The 2016 primates gathering will live to see its second day, with all participants scheduled to return to the Canterbury Cathedral crypt on Tuesday,
[News Analysis]: The 2016 primates gathering will live to see its second day, with all participants scheduled to return to the Canterbury Cathedral crypt on Tuesday, 12 January 2016.
Sources familiar with the deliberations stated the first business session of the meeting on Monday afternoon focused on setting the agenda for the week long gathering and an address by Archbishop Welby on the issues facing the Communion.
Fears the first day would see a walkout did not come to pass — to the chagrin of the crew of a BBC video truck parked outside the cathedral in the rain awaiting the capture on film of the departure of the conservatives. At the close of business the primates attended a public Evensong service in Canterbury Cathedral — with Presiding Bishop Michael Curry of the Episcopal Church of the USA sitting four places down from Archbishop Foley Beach of the Anglican Church in North America.
British press speculation and informed sources opined before the meeting that Archbishop Beach would be sent home after the first day. Conservative commentators expected the GAFCON primates to demand the expulsion of Bishop Michael Curry and Archbishop Fred Hiltz as a condition of their continued participation at the opening bell. Neither appears to have occurred — so far.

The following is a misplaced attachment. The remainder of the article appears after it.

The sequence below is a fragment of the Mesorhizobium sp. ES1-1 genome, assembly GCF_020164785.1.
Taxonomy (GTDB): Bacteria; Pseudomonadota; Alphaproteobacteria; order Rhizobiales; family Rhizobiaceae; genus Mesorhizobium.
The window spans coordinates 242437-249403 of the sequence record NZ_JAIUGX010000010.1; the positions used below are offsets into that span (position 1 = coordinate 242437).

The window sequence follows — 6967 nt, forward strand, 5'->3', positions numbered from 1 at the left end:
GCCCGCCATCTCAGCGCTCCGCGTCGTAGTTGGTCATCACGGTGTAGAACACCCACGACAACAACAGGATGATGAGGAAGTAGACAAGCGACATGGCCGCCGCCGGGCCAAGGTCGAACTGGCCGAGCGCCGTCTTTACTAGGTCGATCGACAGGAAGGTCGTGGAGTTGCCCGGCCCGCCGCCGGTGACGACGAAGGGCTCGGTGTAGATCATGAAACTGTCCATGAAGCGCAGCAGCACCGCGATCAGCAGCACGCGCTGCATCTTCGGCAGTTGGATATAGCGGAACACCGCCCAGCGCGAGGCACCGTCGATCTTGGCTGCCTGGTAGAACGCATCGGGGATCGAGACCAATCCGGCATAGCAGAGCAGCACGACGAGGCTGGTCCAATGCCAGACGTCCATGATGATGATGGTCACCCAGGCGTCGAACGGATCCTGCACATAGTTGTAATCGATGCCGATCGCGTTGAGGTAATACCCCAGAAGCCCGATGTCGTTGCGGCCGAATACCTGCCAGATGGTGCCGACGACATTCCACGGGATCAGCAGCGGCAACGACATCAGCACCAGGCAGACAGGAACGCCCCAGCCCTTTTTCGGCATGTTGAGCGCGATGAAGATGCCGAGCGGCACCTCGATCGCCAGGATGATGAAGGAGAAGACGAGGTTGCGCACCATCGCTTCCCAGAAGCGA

In a letter to the clergy of Uganda published on 6 Jan 2016, Archbishop Stanley Ntagali wrote: “If godly order is restored during the ‘gathering’ of Primates, then I will be free to join any subsequent Primates Meeting that may be convened immediately thereafter in Canterbury. If such godly order is not restored, then I will uphold the Provincial Assembly’s resolution and withdraw from the meeting.” The term “godly order” he explained, meant addressing the tear in the fabric of the communion caused by the Episcopal Church and Anglican Church of Canada by its unilateral adoption of doctrines and disciplines at odds with the wider mind of the church.
AI has learned the Archbishop of Uganda has not wavered in his determination to address these issues. They are expected to be discussed on the second day — however the lack of official information from the closed door meeting prevents verification of this claim.
Speaking to Canada’s Anglican Journal in December, Archbishop Fred Hiltz stated the first day would begin with fasting and prayer and with Archbishop Welby offering an address about “who we are, what we are called to be for the Communion, and how we fulfill that vocation together.”
Archbishop Hiltz’s predictions of the first day flow of events appears to have been borne out. AI can confirm the primates spent Monday morning in prayer and the afternoon in hearing an address by Archbishop Welby and in setting the agenda for the week ahead.
AI has seen what purports to be a copy of the archbishop’s address, and has asked the Lambeth Palace press office to confirm its veracity. If the document is correct, then the themes identified by Archbishop Hiltz in his Anglican Journal interview were present in Archbishop Welby’s address. The archbishop’s aides have not responded so far.
Nor can claims that an overnight ultimatum was given by the GAFCON block to Archbishop Welby be verified.
What is known is that it rained all morning in Canterbury, and is likely to rain on Tuesday as well and that Jean Vanier, the founder of L’Arche community, will address the primates on Thursday and Friday on the subject of Jesus, and attempt to lead the Anglican leaders into a deeper love of the Lord.
The meeting continues.